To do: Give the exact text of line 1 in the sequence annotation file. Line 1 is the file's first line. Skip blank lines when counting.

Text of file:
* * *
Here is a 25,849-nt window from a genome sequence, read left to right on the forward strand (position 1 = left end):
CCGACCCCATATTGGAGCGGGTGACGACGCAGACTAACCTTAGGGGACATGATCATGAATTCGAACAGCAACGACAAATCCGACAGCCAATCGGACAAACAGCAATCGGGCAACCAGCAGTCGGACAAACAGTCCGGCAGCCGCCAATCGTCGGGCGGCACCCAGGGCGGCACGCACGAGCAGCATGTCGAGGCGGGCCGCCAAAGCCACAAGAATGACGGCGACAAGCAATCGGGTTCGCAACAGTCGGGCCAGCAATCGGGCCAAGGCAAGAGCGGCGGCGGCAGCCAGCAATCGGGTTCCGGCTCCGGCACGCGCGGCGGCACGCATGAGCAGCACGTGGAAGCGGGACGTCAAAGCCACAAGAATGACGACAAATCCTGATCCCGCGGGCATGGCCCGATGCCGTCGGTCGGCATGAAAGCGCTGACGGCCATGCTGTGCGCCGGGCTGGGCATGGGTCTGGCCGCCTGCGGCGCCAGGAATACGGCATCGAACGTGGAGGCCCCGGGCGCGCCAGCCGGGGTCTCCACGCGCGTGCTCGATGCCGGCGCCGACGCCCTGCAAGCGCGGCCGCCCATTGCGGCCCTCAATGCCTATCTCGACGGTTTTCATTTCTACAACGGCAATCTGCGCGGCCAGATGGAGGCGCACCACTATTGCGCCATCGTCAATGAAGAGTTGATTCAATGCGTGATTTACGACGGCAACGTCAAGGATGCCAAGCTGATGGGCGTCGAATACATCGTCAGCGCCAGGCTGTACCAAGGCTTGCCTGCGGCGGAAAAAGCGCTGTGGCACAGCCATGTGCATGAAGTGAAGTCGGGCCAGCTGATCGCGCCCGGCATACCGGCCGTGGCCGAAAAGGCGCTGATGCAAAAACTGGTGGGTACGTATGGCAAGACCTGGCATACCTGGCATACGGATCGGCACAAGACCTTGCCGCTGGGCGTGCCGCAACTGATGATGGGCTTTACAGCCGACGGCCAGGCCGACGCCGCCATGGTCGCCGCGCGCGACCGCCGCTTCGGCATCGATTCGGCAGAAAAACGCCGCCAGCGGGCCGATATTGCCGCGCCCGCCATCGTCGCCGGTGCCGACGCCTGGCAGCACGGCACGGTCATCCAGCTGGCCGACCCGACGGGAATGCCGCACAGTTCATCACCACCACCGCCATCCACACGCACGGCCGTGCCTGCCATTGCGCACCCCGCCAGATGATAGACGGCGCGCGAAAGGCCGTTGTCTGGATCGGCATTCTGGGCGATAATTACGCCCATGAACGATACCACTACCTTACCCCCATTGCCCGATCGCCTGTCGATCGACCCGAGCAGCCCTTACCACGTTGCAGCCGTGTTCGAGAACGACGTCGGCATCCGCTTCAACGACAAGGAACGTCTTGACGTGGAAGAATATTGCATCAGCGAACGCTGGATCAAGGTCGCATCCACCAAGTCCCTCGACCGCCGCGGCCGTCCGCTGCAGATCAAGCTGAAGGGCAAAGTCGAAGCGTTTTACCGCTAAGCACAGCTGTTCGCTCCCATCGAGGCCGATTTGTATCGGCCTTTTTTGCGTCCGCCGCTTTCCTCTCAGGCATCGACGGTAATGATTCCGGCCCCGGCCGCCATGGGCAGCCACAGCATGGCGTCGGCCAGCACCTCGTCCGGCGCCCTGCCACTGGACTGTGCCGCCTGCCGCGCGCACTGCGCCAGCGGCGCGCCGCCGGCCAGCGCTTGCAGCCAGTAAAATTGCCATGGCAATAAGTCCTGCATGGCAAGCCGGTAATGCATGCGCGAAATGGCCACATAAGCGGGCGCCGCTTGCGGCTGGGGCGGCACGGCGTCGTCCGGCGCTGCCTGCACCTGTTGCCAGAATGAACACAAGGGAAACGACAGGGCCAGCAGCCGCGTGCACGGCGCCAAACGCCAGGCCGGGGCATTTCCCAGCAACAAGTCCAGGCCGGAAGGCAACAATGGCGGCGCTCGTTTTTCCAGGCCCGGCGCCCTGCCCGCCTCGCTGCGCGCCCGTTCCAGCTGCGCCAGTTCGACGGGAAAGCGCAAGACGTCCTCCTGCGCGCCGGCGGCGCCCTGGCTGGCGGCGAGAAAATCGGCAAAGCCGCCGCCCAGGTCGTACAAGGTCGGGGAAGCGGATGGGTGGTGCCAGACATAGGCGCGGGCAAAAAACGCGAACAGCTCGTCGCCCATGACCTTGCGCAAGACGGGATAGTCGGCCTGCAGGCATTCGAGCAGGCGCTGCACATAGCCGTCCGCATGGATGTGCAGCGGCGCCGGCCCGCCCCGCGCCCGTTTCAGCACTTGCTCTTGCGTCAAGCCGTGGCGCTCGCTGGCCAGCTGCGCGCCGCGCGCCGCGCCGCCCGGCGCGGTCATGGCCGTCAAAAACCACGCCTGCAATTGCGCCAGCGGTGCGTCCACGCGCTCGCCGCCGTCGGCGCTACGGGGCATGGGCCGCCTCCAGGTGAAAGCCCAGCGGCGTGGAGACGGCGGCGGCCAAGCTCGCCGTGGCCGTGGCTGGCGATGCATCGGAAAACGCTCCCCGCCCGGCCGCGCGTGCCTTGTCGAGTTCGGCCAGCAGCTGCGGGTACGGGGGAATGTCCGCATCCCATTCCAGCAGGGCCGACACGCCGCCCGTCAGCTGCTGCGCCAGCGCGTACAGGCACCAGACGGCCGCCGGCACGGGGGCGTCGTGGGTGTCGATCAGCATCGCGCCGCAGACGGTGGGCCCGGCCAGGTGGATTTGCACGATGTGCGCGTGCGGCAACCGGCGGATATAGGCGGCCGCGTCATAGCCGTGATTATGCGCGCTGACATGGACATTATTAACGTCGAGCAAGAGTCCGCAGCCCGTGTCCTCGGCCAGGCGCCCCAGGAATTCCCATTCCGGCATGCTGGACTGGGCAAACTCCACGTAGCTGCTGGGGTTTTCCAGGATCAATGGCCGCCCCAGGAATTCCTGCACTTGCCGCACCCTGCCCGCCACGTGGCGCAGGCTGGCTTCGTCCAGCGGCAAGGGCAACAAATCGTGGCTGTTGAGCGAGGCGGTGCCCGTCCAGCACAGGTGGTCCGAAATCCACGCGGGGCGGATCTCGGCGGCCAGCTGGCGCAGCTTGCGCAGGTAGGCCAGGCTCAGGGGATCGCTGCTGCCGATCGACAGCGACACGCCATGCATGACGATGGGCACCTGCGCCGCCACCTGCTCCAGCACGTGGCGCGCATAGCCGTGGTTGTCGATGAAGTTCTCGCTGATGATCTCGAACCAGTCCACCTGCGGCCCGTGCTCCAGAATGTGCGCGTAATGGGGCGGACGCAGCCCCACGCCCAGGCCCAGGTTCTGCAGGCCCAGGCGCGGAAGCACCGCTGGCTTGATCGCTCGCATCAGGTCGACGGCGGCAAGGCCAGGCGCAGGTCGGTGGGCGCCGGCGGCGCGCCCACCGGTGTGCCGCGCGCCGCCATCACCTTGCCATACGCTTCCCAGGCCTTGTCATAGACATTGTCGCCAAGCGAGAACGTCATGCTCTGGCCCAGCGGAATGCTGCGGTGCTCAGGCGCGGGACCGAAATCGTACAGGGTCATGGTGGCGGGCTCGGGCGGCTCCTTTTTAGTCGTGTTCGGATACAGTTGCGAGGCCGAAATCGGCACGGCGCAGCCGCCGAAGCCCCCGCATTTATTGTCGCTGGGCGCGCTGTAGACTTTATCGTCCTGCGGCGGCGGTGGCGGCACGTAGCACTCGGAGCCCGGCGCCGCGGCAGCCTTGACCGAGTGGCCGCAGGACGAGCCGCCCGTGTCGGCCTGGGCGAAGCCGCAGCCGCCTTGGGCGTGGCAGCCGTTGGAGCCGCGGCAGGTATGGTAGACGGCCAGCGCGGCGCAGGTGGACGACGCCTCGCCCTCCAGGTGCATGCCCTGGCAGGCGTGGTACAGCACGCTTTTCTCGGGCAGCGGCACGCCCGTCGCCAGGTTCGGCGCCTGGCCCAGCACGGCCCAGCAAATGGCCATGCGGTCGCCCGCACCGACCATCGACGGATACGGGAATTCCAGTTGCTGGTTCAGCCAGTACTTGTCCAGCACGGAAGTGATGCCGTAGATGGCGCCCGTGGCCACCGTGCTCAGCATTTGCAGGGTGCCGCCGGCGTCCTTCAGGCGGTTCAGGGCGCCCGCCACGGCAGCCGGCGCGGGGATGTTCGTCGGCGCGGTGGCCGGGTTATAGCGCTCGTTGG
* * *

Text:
Here is a 25,849-nt window from a genome sequence, read left to right on the forward strand (position 1 = left end):